Sunday, February 22, 2004

The Sunday Grab Bag 
I’ve been following the situation in San Francisco for a while now. The Libertarian side of doesn’t give a rat’s ass if gays want to get married. But the Conservative side of me wants to maintain the institution of marriage. But all of me is outraged at the actions of the mayor of San Francisco and the Governor of California. The one thing that bothers me the most is how long it has taken the Governor to finally openly oppose what is going on in Sodom & Gomorrah (a.k.a. San Francisco). Also on this Sunday edition, we have a SIXTH grader suspended for bringing the Swimsuit Edition to school. We also have Shaquille O’neal acting like an ass. And the President’s dog is dead. All these stories and more on your local edition of the Sunday potpourri.

Gay Marriage in S&G

Dear Mayor of San Francisco: You are not the legislature. You are not the judiciary. You are a fucking mayor! Quit thinking you are the President and can simply take unilateral action on any issue that you want. You’re job is administrative. You are a paper-pusher. You do not make policy. In fact, you’re city is so far out of the mainstream, that it was only three (3) years ago that San Francisco passed a law finally OUTLAWING pissing and shitting on the streets. Wow! It took you “progressives” until 2001 to realize that people going to the bathroom on the street MIGHT be a health hazard. Not to mention jus downright nasty! Ok, well I realize that you think this gay marriage think is an Equal Protection issue. Thanks for your opinion. I don’t think the SUPREME COURT of the UNITED STATES has yet concurred with your opinion so how about you leave the subject alone and let them rule on it since they possess just a little more authority than you. Love, Nathan.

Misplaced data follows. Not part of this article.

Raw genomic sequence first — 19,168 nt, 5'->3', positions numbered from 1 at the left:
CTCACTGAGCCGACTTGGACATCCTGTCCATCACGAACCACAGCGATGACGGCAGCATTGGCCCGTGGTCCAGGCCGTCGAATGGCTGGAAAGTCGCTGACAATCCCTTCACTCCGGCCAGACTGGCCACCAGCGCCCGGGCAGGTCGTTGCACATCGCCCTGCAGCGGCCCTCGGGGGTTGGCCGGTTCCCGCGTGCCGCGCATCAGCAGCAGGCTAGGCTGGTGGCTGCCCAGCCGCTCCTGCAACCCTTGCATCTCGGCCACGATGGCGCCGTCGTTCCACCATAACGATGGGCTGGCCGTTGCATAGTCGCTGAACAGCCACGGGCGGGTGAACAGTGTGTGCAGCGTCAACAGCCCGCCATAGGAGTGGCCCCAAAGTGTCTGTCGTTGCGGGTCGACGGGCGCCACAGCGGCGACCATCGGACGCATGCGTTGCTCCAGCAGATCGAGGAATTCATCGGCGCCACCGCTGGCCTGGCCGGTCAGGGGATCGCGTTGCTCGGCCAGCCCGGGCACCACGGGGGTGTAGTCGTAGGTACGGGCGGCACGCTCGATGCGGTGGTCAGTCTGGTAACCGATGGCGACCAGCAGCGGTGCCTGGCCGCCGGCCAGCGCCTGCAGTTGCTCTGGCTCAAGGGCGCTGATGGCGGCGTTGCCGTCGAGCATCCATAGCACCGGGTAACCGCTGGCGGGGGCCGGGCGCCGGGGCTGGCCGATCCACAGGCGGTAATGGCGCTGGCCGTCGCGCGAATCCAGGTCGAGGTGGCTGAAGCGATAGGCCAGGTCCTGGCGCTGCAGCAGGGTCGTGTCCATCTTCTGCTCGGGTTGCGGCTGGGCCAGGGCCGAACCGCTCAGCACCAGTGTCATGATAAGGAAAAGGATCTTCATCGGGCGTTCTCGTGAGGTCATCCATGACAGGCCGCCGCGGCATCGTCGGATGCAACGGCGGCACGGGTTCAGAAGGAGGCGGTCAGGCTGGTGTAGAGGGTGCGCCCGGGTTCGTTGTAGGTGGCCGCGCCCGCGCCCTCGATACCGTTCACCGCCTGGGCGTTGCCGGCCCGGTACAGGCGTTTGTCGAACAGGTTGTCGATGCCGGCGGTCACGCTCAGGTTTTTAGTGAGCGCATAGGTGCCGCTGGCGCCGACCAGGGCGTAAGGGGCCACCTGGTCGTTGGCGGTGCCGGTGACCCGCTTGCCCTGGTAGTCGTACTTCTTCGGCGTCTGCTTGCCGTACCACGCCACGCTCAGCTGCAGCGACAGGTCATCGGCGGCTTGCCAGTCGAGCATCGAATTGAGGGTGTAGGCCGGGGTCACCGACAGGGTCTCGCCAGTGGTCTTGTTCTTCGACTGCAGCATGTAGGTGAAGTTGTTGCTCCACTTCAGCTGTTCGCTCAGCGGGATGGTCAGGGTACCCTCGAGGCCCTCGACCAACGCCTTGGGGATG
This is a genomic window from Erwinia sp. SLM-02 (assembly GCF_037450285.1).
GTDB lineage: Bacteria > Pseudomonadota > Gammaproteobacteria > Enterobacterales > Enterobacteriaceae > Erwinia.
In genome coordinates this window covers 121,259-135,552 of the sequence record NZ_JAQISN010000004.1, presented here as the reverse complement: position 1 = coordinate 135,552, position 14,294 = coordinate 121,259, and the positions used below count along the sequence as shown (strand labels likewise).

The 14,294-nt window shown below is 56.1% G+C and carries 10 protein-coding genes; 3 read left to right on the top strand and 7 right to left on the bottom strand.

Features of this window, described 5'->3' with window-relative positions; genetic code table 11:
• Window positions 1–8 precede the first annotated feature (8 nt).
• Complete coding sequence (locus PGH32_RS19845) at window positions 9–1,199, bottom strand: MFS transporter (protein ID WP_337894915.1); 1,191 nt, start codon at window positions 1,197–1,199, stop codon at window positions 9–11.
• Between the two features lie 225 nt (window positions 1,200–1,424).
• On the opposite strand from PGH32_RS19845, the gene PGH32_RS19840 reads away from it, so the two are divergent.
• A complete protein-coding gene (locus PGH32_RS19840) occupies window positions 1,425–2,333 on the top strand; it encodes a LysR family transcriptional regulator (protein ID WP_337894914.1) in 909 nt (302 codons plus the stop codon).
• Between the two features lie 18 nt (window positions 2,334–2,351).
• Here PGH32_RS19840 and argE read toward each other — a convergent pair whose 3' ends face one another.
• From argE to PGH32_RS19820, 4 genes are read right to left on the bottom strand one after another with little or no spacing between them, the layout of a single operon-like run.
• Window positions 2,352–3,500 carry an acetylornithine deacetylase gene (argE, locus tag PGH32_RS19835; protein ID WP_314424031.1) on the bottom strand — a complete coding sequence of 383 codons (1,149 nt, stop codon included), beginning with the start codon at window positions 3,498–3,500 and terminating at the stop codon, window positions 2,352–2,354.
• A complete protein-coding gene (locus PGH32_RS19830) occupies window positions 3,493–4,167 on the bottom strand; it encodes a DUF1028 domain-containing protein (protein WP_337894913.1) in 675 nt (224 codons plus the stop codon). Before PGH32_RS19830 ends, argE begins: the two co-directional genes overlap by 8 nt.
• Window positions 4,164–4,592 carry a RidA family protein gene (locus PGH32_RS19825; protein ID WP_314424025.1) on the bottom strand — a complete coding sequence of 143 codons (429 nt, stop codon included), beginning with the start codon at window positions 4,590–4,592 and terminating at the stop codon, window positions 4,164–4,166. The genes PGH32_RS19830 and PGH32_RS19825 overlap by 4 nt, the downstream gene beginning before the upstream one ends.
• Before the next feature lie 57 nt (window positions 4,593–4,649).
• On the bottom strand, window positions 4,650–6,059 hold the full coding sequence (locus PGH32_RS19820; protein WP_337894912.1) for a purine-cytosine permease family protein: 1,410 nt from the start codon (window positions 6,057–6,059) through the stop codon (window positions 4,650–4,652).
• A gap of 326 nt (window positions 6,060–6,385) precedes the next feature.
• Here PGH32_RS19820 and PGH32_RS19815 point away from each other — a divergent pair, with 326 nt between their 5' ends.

And Governor, where have you been? I know you said you wanted to go “clean house in Sacramento”, but how about you pull your head out of the mop bucket and go deal with an unruly mayor who is violating the law of California. You are the Governor. It is your job to deal with unruly citizens and enforce the laws of your State. And if the law in your state is that marriage is between a man and a woman, then you damn well better enforce it. Why is enforcing the law such a hard concept. And if someone breaks the law, what do you do? You arrest them. Should we have the mayor of San Francisco arrested? If you do, he becomes the first martyr for the gay cause since Matthew Shepard. If you don’t, as the Governor you look like a pushover because you have no balls to enforce the law. Sucks for you Mr. Governor. Tough spot you got yourself into.

Porn in School?

Justin Reyes, a sixth grader in Parkersburg, WV was suspended for bringing a magazine to school that violated the policy in the school handbook. Justin, you should have just left the Playboy at home. But wait! It wasn’t a Playboy? Or Hustler? It was…Sports Illustrated Swimsuit Edition? Un. Freaking. Believable. Are there nude women in that magazine? No. Are there wet t-shirts or see-through tops? Occasionally, but the women aren’t nude! If the kid brings a magazine to school that he could have bought himself (i.e. not porn), then why is he getting in trouble for it. Tell me, what would have happened if he would have brought some gay porn to school? Would have he been treated so harshly?

Shaq Sux?

That seems to be the mantra around Orlando, Florida. Apparently, Shaq has skipped out on numerous charity events for a group called Tampa Bay Reads. He also skipped out on a $100 per-plate dinner with Governor Jeb Bush (simply inexcusable). It seems Shaq may have to pay for his little indiscretion. Shaq has been sued by Paramount Celebrity Management for $5.6 Million dollars for skipping out on numerous events he had committed to. But come on, $5.6 million is just a drop in the bucket for Shaq. He could care less. Never really like him. Now I really don’t like him.

The President’s dog dies

Spot is dead. No more “See Spot run.” Or “Sit Spot, sit.” It’s all over. Spot was born in the Whitehouse fifteen years ago. And now Spot has died at the Whitehouse. This is kind of sad…I think I’ll just leave it alone now.

Ms. Arreola just can’t get enough of those boys!